Fragmentation. Witnesses for the District emphasized the danger of fragmentation of whipsaw bargaining. However, as pointed out in the majority opinion in IBEW v. Board of Regents, 3 CIR 133/134-1 (1975), this danger is significantly less in the public sector in Nebraska than it is in the private sector. We note here, also, that plaintiff seeks to organize all departments at one location, rather than only one portion of a plant.

Degree of unionization - desires of employees. The only organizational effort currently under way is the one now before this Court. There is no evidence of any other present organizational activity among any of the defendant's employees.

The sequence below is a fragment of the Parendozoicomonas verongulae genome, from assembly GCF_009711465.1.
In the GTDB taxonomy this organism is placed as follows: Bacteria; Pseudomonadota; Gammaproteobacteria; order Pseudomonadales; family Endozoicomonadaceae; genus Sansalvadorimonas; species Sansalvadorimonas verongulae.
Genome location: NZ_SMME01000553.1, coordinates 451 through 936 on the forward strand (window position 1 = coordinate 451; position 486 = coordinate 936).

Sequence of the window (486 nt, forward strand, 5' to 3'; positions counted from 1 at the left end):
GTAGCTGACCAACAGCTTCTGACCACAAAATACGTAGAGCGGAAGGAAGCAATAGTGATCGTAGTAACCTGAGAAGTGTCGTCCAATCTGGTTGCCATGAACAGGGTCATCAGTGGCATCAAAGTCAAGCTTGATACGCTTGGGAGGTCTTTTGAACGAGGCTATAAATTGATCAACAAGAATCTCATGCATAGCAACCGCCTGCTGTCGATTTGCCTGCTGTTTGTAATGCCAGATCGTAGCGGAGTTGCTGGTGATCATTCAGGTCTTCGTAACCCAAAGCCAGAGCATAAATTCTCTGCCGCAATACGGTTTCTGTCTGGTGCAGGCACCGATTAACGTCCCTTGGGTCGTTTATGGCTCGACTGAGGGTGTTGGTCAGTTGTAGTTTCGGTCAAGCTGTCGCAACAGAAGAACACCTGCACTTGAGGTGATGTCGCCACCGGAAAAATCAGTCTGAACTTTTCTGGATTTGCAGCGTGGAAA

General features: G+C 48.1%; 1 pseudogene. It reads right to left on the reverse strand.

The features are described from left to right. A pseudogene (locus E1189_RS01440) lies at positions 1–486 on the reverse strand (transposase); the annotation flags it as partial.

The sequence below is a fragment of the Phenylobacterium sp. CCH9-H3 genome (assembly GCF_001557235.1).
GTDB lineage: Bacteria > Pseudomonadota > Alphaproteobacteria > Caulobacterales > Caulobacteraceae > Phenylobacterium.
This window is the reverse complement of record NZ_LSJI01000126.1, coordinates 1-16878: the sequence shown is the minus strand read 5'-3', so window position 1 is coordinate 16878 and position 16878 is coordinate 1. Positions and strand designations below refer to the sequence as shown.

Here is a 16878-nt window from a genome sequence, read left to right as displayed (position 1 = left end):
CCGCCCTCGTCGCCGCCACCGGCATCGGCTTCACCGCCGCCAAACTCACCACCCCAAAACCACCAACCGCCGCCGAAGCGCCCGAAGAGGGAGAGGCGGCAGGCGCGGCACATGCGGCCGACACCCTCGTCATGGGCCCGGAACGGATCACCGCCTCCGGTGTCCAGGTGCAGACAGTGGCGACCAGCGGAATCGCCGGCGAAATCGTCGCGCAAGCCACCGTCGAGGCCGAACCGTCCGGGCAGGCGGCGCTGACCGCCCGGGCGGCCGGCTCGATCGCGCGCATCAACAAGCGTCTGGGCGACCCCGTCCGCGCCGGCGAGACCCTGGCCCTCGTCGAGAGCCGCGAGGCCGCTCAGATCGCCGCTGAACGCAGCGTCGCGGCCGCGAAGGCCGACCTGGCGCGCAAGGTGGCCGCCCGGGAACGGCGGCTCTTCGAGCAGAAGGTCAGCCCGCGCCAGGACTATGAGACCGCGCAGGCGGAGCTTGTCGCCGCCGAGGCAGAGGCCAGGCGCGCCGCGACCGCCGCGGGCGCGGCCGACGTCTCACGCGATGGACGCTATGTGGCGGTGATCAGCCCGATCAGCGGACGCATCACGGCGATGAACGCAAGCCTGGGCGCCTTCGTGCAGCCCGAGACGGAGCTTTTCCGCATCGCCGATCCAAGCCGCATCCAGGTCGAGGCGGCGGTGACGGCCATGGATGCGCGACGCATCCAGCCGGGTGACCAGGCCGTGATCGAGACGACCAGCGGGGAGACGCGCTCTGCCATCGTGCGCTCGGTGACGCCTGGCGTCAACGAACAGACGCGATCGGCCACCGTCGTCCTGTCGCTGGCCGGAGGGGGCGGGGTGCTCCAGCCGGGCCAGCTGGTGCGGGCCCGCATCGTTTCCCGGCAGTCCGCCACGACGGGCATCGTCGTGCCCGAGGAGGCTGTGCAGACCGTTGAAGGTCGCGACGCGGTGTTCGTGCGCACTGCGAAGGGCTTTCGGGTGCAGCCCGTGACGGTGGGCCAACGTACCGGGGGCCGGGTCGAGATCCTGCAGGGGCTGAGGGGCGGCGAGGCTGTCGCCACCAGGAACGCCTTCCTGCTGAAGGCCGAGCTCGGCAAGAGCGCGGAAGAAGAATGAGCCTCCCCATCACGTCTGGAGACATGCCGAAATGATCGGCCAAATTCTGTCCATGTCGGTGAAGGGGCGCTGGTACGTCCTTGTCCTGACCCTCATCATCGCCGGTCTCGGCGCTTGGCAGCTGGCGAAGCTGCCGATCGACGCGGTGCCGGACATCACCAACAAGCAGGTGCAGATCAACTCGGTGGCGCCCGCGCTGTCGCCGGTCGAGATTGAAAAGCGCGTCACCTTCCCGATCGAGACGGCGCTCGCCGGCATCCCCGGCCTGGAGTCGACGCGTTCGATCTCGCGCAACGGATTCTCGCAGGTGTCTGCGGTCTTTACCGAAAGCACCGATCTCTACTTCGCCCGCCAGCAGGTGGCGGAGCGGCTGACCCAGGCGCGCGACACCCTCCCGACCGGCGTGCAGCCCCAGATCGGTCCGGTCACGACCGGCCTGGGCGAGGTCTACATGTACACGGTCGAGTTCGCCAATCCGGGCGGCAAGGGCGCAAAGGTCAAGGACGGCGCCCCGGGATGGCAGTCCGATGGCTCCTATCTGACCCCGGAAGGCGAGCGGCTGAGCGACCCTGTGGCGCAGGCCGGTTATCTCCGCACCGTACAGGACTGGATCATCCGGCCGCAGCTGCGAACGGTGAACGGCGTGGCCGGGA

Taking into account all of the factors which we are required to consider as a matter of legislative judgment, we determine the appropriate unit to be:

All hourly-wage, non-management personnel employed by NPPD at the Sheldon Power Station, Hallam, Nebraska.

An election to determine the collective bargaining agent, if any, shall be held as soon as reasonably possible. Judge Benjamin M. Wall is designated as the Court's representative for such election, which shall be held under the immediate supervision of the Clerk of the this Court, Janet Stewart Arnold. Janet Stewart Arnold is appointed Hearing Examiner to determine initially all questions arising during the election process. The parties shall meet with the Clerk at 10:00 O'clock, A.M., on the 9th day of November, 1977, to agree upon or have determined all questions concerning the election not covered by Rule 9.